We worked with the owners of a moving company that found themselves losing money. We helped them to find $10,000 a month in savings -- the number they needed to reach profitability. However, these savings included asking the landlord for concessions, trimming staff and closing an unprofitable part of the business. Difficult decisions, but necessary to save the company.

Related: 10 Ways to Trim Shipping Costs

3. Prioritize your payables.

You owe more than your available cash. Therefore, you must prioritize what to pay. We suggest prioritizing in the following order:

First, pay any obligations that will shut your business down if you don't pay them. For example, if you don't pay your employees, they will likely leave to find work with employers who can pay them. If this leaves you unable to deliver your product or service, you'll be out of business. Paying employees is typically a top priority. Also, think about those vendors who supply needed materials.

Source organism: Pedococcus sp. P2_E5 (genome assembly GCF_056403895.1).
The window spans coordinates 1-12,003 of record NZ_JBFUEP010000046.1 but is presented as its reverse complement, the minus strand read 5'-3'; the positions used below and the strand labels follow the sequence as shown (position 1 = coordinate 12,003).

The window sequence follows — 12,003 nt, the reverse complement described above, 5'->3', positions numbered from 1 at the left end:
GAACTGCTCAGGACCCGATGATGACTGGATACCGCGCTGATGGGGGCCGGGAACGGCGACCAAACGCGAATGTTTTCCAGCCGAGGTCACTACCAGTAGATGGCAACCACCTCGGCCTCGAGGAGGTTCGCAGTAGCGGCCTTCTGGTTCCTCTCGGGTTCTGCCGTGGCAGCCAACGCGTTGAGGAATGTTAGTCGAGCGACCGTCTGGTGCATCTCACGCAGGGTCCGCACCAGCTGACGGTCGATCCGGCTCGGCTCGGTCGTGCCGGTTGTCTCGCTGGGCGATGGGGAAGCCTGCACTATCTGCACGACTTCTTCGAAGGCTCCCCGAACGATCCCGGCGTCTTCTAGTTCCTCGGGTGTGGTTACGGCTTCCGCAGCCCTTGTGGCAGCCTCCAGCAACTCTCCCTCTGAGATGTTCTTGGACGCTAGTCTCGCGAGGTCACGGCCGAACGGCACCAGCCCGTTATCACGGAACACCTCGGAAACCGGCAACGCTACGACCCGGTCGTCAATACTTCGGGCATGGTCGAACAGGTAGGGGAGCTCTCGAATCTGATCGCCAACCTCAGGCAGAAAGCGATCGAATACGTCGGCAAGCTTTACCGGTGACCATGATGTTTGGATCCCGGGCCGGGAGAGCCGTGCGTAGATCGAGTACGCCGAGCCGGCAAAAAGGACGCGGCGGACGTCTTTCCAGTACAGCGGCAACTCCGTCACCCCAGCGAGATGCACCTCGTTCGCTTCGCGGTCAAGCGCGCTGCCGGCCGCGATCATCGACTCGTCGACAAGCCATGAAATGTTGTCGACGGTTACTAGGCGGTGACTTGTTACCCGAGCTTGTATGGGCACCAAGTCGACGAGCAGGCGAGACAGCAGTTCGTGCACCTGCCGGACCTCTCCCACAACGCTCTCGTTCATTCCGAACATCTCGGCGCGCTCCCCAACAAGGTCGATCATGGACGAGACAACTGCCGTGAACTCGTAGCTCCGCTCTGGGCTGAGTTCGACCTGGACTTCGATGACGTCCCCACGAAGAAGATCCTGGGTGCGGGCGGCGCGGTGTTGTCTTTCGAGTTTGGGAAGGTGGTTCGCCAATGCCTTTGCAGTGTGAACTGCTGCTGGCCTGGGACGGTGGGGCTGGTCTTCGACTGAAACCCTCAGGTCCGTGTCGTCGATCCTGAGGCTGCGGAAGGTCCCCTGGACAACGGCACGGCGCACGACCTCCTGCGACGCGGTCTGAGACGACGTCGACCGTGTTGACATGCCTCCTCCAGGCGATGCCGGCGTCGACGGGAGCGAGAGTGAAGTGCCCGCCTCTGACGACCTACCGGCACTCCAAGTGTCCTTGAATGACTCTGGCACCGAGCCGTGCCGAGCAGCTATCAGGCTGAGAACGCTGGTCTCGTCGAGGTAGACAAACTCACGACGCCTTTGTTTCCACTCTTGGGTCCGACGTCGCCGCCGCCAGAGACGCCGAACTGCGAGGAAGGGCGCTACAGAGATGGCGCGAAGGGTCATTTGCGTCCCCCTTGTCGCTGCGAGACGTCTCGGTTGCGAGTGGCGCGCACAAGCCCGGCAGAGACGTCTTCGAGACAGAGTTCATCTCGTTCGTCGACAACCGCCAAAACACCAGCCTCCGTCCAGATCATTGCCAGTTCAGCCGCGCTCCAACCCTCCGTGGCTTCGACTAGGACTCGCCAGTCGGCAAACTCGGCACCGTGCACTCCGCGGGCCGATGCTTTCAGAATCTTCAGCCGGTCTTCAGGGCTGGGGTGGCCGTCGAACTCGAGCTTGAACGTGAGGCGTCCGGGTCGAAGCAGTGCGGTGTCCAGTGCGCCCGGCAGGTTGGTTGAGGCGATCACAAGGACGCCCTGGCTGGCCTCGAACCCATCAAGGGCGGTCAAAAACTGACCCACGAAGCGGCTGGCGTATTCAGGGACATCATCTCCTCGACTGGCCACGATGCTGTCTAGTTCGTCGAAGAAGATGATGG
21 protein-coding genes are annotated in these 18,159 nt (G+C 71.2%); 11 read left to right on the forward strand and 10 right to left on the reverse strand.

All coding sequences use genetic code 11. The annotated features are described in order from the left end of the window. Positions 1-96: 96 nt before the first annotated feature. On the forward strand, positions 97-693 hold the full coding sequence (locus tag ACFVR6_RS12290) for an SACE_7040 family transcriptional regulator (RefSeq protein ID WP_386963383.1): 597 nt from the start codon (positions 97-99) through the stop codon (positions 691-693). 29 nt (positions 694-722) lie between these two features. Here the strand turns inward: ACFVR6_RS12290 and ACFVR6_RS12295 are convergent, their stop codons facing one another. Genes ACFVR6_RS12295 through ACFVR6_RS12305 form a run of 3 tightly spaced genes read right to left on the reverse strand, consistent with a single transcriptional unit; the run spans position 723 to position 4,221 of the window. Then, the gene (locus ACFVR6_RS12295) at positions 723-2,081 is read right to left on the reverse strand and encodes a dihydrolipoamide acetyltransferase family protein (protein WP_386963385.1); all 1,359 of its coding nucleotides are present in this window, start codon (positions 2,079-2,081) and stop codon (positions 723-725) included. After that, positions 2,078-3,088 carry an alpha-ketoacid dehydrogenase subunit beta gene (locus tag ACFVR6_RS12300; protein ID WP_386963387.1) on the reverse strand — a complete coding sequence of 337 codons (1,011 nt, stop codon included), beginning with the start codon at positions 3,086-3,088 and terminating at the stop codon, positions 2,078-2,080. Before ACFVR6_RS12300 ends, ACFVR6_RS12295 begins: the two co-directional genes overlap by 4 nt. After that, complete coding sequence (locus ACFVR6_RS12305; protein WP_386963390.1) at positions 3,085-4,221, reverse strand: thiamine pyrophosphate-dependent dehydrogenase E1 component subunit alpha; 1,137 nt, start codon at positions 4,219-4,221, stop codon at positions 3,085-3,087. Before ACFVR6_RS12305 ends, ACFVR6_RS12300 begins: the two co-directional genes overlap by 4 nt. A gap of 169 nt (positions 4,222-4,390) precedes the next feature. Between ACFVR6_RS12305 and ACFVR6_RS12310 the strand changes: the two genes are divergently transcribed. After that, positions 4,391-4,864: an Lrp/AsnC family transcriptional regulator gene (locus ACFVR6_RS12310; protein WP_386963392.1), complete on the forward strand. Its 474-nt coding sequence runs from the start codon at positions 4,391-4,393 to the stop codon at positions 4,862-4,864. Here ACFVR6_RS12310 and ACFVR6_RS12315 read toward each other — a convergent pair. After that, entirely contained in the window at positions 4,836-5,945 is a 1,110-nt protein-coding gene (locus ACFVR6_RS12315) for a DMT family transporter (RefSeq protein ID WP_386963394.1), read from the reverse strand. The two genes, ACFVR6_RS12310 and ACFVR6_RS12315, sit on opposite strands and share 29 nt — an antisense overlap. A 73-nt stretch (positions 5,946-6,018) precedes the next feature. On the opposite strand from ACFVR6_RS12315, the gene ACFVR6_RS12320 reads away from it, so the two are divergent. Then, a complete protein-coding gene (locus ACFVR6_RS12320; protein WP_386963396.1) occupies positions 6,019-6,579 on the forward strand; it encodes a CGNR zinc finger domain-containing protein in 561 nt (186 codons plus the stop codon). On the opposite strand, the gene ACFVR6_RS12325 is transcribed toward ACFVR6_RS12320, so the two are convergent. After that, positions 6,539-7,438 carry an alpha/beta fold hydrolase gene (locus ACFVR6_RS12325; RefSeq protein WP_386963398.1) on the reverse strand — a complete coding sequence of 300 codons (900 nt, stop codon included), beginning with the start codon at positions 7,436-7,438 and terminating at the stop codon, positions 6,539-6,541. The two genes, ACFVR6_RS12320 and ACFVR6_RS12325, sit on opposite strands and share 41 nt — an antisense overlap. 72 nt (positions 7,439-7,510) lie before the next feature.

Next, prioritize items that will result in large penalties. For example, not paying taxes in a timely manner can sometimes result in massive fines. Avoid these if possible.

Third, any payment that is late should be next in line while, finally, prioritize payments that are not yet late last.

4. Plan your cash flow carefully.

Once you have prioritized your payables, assess the cash you have and the receivables you expect to collect. Then build a detailed cash flow plan that lays out who you will pay, when you will pay them and how much you will pay them.